Saturday, April 19, 2014

Using SharePoint 2013 REST API To Check User Permissions

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Recently I have been working on a JavaScript app model project where I wanted to check the current user’s permissions within the site and on a particular list. As always I strive to use the SharePoint REST API when ever I can. So I looked at the the DoesUserHavePermissions method of the SPWeb. I used the SPRemoteAPIExplorer extension to look up this method to see what was needed to call it using REST. Version 2.0 now exposes complex types and the SP.BasePermissions type is used as an argument to this method. I wanted to check if the user had the ability to edit list items on the web. Looking at the generated ajax REST code from SPRemoteAPIExplorer I noticed it had two properties, High an Low. Since the SP.BasePermissions type is a flags type enumeration where you can combine permissions, these two properties represent the high order 32 bit integer and the low order 32 bit integer to a 64 bit integer representing the permission. The problem was how would I determine the high and low order of a given enumeration in JavaScript?

I wanted to avoid using JSOM and do everything with REST. Fortunately, I understand that you must rely on JSOM for certain things. In this case JSOM has the SP.BasePermissions type with methods for combining sets of permissions. This type is defined in SP.js. JSOM also exposes the types of permissions as a basic integer enumeration as SP.PermissionKind. This enumeration is defined in SP.Runtime.js.  I still could not figure out how to get the high an low values for the permission. I knew what the values were supposed to be for the EditLisitItems permission. Looking at the permission in debug view I noticed the values were exposed by the typical nonsensical property names $4_1 and $5_1 . When ever you set the permission with a permission kind the JSOM function will bit shift the values and re-calculate the high and low values.

The final thing to note is that even though the high and low values are 32 bit integers they must be sent as strings, otherwise you will get an error stating that it could not convert the primitive value to a EDM.Int64. The SharePoint REST processor expects these a strings when converting to a 64 bit integer. Why?  JavaScript does not support 64 bit integers and thus anything in a JSON payload would always be expected to be a string.  This is why when dealing with entities that represent 64 bit integers the JavaScript model will typically have a High and Low property. Mozilla has an example of something similar to SP.BasePermissions with its UInt64 type js-ctypes.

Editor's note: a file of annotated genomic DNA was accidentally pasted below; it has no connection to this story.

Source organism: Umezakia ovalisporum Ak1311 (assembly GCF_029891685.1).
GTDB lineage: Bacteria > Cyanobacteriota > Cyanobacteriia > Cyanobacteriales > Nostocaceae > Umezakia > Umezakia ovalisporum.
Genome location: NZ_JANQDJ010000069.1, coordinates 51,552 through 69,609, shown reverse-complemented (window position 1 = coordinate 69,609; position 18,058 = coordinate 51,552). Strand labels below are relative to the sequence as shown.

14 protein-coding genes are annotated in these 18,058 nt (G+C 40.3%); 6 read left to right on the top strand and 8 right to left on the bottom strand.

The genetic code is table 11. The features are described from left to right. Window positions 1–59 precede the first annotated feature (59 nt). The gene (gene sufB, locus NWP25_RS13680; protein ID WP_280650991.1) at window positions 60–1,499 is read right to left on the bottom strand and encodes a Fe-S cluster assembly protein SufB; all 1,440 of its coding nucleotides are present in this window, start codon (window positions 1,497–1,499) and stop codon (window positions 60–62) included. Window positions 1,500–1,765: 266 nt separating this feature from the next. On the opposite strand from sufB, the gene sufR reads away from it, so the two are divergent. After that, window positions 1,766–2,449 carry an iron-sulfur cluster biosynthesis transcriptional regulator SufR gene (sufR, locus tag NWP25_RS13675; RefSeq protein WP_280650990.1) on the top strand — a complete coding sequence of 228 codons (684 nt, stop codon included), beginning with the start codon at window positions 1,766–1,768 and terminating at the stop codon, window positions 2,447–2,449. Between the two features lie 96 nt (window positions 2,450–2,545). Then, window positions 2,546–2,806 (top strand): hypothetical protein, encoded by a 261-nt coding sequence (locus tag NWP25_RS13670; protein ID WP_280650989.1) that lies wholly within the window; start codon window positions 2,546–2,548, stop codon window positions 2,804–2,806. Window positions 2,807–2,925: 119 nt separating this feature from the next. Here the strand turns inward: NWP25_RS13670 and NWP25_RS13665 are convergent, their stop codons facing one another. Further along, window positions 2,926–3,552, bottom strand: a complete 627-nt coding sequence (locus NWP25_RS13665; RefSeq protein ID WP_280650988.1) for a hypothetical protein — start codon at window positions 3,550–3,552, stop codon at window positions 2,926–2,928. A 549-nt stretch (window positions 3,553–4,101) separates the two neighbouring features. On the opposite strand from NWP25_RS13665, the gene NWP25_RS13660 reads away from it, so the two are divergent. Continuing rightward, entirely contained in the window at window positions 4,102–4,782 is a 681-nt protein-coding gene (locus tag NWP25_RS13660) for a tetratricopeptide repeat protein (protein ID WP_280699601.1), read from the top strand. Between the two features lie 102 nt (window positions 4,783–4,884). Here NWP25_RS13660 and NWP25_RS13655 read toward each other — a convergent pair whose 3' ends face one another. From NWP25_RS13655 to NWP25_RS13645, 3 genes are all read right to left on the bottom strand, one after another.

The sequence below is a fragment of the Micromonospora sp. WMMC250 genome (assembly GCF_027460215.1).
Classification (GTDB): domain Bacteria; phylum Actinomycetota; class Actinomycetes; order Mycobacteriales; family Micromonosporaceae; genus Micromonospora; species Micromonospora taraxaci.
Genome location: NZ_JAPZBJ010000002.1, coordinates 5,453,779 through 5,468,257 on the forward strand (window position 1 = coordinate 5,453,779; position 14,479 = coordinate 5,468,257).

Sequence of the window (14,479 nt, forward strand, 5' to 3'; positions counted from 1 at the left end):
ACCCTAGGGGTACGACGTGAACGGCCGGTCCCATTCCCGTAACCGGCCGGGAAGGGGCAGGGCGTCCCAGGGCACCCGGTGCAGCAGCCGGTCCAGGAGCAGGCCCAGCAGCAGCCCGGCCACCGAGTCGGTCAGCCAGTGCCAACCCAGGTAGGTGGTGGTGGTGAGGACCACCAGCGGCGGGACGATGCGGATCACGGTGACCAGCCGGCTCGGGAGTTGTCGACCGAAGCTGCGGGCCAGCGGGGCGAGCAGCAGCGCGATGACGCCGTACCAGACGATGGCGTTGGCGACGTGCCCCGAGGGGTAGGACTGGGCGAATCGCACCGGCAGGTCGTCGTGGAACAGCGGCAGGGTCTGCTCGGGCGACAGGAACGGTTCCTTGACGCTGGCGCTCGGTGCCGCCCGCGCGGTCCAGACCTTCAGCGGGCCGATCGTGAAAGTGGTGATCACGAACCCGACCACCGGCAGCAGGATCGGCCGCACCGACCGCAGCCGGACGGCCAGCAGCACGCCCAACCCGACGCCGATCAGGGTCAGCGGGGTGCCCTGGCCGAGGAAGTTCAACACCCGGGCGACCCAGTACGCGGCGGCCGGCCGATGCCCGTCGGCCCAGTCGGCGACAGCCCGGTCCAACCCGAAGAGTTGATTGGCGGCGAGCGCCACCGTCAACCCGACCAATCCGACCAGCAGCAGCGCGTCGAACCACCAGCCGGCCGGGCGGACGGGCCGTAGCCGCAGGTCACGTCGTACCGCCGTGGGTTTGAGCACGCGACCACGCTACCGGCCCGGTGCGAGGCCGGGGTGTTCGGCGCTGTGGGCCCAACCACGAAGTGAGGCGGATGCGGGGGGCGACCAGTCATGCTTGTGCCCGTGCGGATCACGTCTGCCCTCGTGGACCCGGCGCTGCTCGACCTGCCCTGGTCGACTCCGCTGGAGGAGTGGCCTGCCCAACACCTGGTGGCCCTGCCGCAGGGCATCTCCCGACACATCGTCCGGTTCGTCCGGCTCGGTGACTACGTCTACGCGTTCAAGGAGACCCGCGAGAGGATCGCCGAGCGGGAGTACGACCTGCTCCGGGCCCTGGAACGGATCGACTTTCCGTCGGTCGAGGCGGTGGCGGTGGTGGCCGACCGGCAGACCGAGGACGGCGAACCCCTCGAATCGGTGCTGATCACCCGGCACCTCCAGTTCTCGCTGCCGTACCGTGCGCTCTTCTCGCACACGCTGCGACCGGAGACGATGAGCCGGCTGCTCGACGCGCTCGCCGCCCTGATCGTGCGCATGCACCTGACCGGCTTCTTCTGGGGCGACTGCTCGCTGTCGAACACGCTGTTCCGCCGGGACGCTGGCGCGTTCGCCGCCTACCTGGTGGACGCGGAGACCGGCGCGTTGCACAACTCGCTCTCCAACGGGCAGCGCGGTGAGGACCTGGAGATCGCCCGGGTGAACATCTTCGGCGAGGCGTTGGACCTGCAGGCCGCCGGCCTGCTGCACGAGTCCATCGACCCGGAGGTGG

An example of a successful REST call to DoesUserHavePermissions :

function getUserWebPermissionREST() {
var hostweburl = decodeURIComponent(getQueryStringParameter('SPHostUrl'));
var appweburl = decodeURIComponent(getQueryStringParameter("SPAppWebUrl"));
var restSource = appweburl + "/_api/web/doesuserhavepermissions";

//still need jsom to get high order and low order numbers of a permission
var perm = new SP.BasePermissions();

'url': restSource,
'method': 'POST',
'data': JSON.stringify({
'permissionMask': {
'__metadata': {
'type': 'SP.BasePermissions'
'High': perm.$4_1.toString(),
'Low': perm.$5_1.toString()
'headers': {
'accept': 'application/json;odata=verbose',
'content-type': 'application/json;odata=verbose',
'X-RequestDigest': $('#__REQUESTDIGEST').val()
'success': function (data) {
var d = data.d.DoesUserHavePermissions;
'error': function (err) {

No matter how hard you try you still need to use JSOM

Trying to do everything using SharePoint REST is very difficult. When dealing with permissions it is much easier to leverage the built-in JSOM enumerations and SP.BasePermissions type rather than tying to replicate the same logic in your own libraries.  Also if your doing app model development you will need to use the SP.AppContextSite to get the context of the host web. So when doing app model development use REST as much as possible and use common sense when to use JSOM.  I hope this post helps you understand the reasoning for the SP.BasePermissions structure and its methods and why SharePoint REST uses a high and low property to represent a 64 bit integer for permissions. It would be nice if Microsoft would put actual friendly names around the $4_1 and $5_1 properties. 


Mikael Svenson said...

Seems the weird internal variables are due to some minification or obfuscation going on before releasing it. I have seen the names change between CU's as well. But, would be nice if they weren't, so we could hack on them in a safer way ;)

Jeremy Thake said...

Nice find Steve, can I ask for you to put this improvement feedback into UserVoice for our product team to get visibility of this? Thanks.

Praveen Battula said...

Those variables $4_1 and $5_1 are temporary. They are dynamic, they change. They will be generated by Javascript and it's not a perfect solution Mik.

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